Part of the Panglao Bluewater Resort-sponsored Tagbilaran City Tour
First built with forced labor by Jesuits in 1787, it was burned on December 23, 1798 (8 PM) and reconstructed and enlarged from 1839 to 1855 by Fr. Valero de San Sebastian. Between 1888 and 1894, Fr. Escolastico Enciso made improvements by sumptuously painting it and adding iron cornices, wooden flooring and chandeliers. In 1941, the church was made into a cathedral. Very little remains of its Spanish-era past.
Between 1945 and 1951, ill-conceived and deeply regretted renovations were initiated by Msgr. Julio Rosales (the first Bishop of the Diocese of Bohol and later Cardinal), assisted by the parish priest Fr. Arturo Tecson. The coral stone facing was totally replaced by cement, the antique wooden flooring was replaced by reinforced concrete and the original ceiling, featuring beautiful, centuries-old frescoes depicting catechetical themes and Biblical scenes found in many historic churches of Bohol, was totally changed and lost forever.
Between 1952 and 1970, the church façade and the choir loft were totally changed by Msgr. Manuel Mascarinas, with the assistance of parish priests Fr. Pedro Namoc and Fr. Camilo Auza. Major renovations were also done in the interior and exterior walling. To widen and enlarge the presbytery, massive stone walls were demolished so that the main altar can be moved back by 3 m. and additional wings (which forever altered its cross-shaped plan) were built to accommodate a fast-growing congregation.
Also, on May 1, 1996, as part of the Cathedral Expansion Project, a small obelisk in front of the church, erected in February 1828 and repaired on February 1949 was removed, replaced by a statue of St. Joseph the Worker. The church was slightly damaged during the strong October 15, 2013 earthquake.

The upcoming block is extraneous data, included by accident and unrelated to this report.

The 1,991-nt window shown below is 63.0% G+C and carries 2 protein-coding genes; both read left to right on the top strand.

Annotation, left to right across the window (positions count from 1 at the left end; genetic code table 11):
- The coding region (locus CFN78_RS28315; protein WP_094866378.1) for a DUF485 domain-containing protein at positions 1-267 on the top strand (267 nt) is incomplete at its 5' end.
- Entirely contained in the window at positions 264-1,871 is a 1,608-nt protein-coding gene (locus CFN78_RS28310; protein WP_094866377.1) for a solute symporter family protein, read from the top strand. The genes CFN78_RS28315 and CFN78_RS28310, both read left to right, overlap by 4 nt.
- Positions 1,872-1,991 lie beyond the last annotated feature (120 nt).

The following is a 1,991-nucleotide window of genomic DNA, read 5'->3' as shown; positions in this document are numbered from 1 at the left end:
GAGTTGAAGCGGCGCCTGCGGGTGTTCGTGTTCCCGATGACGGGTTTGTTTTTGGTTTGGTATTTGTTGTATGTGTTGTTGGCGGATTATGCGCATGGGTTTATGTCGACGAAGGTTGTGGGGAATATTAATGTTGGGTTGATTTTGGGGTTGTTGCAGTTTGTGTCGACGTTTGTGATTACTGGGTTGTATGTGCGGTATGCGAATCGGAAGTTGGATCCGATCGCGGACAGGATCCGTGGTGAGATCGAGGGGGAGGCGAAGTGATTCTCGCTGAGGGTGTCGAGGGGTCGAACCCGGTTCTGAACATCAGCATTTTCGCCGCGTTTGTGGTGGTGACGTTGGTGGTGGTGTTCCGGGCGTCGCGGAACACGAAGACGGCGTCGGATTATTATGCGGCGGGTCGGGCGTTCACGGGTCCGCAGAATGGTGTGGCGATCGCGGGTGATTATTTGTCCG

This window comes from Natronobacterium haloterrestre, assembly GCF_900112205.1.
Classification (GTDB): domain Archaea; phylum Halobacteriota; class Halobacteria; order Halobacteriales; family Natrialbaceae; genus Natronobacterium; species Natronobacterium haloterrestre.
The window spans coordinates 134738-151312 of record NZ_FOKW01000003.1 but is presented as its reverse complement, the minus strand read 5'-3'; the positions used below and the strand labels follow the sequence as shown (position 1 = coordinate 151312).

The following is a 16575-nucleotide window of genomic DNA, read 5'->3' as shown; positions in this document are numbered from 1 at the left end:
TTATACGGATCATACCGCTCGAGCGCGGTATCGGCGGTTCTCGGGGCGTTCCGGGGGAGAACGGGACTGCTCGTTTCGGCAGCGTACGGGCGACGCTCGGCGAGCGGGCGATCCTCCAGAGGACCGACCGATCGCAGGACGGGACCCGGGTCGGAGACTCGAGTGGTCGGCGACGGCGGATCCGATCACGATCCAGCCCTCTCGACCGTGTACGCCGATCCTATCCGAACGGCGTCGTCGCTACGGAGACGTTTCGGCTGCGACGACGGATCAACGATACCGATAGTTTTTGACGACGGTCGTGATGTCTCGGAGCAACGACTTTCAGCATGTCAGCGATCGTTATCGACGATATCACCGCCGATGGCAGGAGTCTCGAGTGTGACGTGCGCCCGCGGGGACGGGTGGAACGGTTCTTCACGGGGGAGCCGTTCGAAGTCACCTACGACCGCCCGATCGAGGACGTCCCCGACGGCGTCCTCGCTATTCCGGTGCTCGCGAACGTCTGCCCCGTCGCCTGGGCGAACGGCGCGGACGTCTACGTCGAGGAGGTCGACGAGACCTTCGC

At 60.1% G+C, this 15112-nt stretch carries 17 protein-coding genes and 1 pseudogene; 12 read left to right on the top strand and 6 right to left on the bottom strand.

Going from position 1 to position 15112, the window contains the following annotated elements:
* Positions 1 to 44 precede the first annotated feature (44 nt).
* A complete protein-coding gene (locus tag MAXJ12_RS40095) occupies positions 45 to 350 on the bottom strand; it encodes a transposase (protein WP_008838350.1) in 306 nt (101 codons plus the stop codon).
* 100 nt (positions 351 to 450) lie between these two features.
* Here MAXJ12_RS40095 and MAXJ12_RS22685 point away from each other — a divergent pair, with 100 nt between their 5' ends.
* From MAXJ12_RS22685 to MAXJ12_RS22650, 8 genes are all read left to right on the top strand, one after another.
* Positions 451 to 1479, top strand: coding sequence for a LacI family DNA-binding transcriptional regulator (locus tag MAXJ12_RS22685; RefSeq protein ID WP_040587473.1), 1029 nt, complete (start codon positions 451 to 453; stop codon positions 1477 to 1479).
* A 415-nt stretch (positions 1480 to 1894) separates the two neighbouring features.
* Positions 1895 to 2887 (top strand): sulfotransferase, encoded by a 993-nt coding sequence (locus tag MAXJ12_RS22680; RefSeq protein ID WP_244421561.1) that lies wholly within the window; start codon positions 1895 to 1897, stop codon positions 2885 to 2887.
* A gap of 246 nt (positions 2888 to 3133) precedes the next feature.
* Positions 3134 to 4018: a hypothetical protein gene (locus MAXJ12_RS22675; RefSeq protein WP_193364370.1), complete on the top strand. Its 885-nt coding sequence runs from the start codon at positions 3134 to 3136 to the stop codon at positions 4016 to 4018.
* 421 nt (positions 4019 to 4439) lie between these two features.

The cathedral has a Neo-Romanesque facade with corbelled arches underneath the cornice, a porch over the main entrance and tall, semicircular arched windows. The Augustinian Recollect Order’s seal are carved on the doors, arches and cornices.
Inside are 20 venerated, wooden and historic images along the walls of the church. The main altar, elegantly decorated with ornate gold designs depicting symbols of Old Testament times, is in the 19th century Neo-Classical style.
At its center is the 18th century image of St. Joseph the Worker, with the image (dated 1848) of San Roque (St. Roch), the secondary patron, on the left, and that of St. Vincent Ferrer, dated 1861, on the right. Immediately above St. Joseph’s throne, on the main altar’s second storey, is the image of Nuestra Senora de Lourdes (Our Lady of Lourdes), said to have been donated in 1895 by Dona Maria de Bourbon of the Royal House of Spain, and installed, with great pomp, on February 19, 1895.
The 2-tiered side altars are of the 18th century Baroque style. The left wing retablo contains images of the Sacred Heart of Jesus (acquired in 1897) and 4 different devotions to the Blessed Virgin, the Mother of Jesus, and St. Therese of Liseuix, the Little Flower. On the right side altar are the Risen Christ, the Immaculate Heart of Mary (acquired in 1897), St. Anthony of Padua, and Our Lady of Perpetual Help.
The 4-storey bell tower (currently being repaired), with a dome roof and six bells (dating from 1891 to 1907), was started in 1886 by Fr. Jose Sanchez and finished and blessed in April 1891. The 2-storey convent, also destroyed in 1798, was enlarged and roofed with galvanized iron in 1872 by Fr. Lucas Coromina. It is now the bishop’s residence.
Cathedral of St. Joseph the Worker: J.A. Clarin cor. F. Sarmiento St., Tagbilaran City. Tel: (038) 411-2282 and (038) 411-3522. Feast of St. Joseph the Worker: May 1.
Panglao Bluewater Resort: Bluewater Rd., Sitio Daurong, Brgy. Danao, Panglao, 6340 Bohol. Tel: (038) 416-0702 and (038) 416-0695 to 96. Fax: (038) 416-0697. Email: firstname.lastname@example.org. Website: www.bluewaterpanglao.com.ph. Manila sales office: Rm. 704, Cityland Herrera Tower, Rufino cor. Valera Sts., Salcedo Village, 1227 Makati City, Metro Manila. Tel: (632) 817-5751 and (632) 887-1348. Fax: (632) 893-5391.